This cruise wasn’t really planned much in advance. After all, we did just do a wonderful two week trip through the Panama Canal back in January. But one day, Mo just said, “How would you like to do the Alaska Inside Passage” and before long we had our cruise tickets and our air miles took care of the transportation to Seattle for another great vacation week.
Mo has been to Alaska but I haven’t. She drove the highway many years ago and camped in her Scout among the mosquitoes. We still plan to make a MoHo trip there before long, but in the mean time a cruise is my perfect introduction to the state. Cruising can be addictive. As the days passed and the time to leave got closer, I found myself fantasizing about the slow slide of the sea, and the way a cruise slows my own internal pace. I watched the weather, seeing temperatures in the high 50’s and rain for most of the trip, and I didn’t care. I was going to Alaska, and I was going to relax, and watch the sea and the sky and the mountains, and get waited on for a whole week. Ahhhh.
We left early Sunday morning from Medford, and found to our delight that Alaska Airlines still serves complimentary wine on their flights to Seattle. So what if it was only 6 in the morning, we mixed it with orange juice and thought it was a great start to a fourth of July day. I couldn’t see passing up that sweet little freebie, especially when we had to pay surcharges for all sorts of things, including our luggage. By the time we reached Seattle, the dark northwest clouds had descended, but it really didn’t feel too terribly cold. We had a light breakfast in the airport while we tried to entertain ourselves until the ship shuttles were functioning. By 11 we were on a bus to the Magnolia District and by noon we were actually on the ship. It was the slickest, quickest, cleanest embarkation we have experienced on any cruise so far. Impressive! Especially so after our last experience with Celebrity, such a great cruise line, and yet they didn’t even come close to the efficiency we experienced with the Princess staff.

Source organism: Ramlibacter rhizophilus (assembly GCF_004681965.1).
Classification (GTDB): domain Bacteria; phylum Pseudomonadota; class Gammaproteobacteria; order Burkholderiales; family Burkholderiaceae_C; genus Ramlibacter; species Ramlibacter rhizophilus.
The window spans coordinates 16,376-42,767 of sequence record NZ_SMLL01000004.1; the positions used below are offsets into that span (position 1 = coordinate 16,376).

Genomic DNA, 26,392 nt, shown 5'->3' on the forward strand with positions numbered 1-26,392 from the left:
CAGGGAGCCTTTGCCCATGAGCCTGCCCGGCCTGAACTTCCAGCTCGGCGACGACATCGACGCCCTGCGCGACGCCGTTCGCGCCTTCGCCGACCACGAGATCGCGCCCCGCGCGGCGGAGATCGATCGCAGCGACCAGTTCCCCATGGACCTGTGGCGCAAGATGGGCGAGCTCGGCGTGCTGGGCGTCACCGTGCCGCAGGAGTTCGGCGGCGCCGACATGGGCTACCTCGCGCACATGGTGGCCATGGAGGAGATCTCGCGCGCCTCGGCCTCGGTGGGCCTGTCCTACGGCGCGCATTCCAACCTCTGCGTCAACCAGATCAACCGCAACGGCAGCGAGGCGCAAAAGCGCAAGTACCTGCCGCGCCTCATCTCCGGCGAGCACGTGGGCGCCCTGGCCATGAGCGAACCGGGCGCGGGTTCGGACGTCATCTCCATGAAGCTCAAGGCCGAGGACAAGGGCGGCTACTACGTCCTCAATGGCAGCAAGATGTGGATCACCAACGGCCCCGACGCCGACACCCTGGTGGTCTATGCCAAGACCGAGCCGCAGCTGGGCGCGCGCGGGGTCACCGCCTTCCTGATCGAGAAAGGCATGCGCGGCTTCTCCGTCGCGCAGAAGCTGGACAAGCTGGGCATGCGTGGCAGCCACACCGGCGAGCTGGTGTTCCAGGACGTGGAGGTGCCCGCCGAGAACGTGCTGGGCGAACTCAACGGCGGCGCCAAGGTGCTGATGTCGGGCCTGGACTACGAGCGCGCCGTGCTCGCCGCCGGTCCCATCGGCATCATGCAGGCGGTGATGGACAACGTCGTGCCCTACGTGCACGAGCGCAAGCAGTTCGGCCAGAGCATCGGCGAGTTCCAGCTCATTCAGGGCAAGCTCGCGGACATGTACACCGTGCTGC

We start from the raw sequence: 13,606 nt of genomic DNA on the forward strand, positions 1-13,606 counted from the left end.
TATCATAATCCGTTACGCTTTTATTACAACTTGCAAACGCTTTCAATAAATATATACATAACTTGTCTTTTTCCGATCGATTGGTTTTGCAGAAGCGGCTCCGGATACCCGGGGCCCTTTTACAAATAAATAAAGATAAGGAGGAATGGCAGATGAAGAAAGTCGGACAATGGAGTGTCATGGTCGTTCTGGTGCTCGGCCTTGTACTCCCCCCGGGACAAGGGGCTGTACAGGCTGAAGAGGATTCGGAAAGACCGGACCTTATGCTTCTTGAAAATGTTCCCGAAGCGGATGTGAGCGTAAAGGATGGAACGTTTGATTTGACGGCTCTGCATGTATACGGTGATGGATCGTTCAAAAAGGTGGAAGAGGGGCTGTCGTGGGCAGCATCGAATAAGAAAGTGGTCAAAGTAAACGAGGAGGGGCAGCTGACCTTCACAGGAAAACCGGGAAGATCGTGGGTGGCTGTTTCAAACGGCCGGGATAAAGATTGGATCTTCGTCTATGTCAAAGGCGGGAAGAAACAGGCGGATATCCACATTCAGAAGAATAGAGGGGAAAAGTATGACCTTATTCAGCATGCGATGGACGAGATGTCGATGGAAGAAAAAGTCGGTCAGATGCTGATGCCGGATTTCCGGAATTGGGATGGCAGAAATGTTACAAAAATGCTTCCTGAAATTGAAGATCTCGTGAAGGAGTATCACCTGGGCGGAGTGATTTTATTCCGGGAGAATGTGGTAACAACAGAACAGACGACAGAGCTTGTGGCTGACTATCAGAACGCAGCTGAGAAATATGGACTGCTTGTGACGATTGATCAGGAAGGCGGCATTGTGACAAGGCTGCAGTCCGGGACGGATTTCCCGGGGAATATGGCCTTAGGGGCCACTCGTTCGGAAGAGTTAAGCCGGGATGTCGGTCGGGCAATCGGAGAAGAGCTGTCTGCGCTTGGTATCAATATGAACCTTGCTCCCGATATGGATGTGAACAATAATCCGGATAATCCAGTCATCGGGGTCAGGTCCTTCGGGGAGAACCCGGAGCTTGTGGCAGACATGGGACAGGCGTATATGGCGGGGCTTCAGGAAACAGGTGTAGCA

Once on board, even though staterooms aren’t usually ready so early on the day of embarkation, ours was ready and waiting. We unloaded our carry-on’s and headed up one deck up to the Lido for the welcome buffet. This is the first time we have taken a room on an upper deck, and ours is in the middle, right at the central elevators. It’s also our first time with a balcony room, and I love it! Even if it’s too cold to just sit out there all the time, the view is open and wonderful, and we can leave the door open at night for fresh air.
I think comparisons are inevitable since we cruised so recently. Our last cruise before the Panama Canal was with Princess as well, and I found myself trying to remember just how different the Crown Princess was from our current ship, the Sapphire Princess. I also find myself continually comparing this ship with the Celebrity Constellation. It is really surprising to me that two ships in basically the same class (Crown Princess and Sapphire Princess) can be as different as they are. Last night and today, we have been exploring. Much like the Crown Princess, and very much unlike the Constellation, there are many areas on this ship are disconnected to other areas. There are three sets of elevators, but they all don’t go to the same floors, and sometimes you have to change floors to continue to the aft or forward portion of a deck. It makes for a lot of walking and climbing, a good thing for us, but not necessarily for everyone.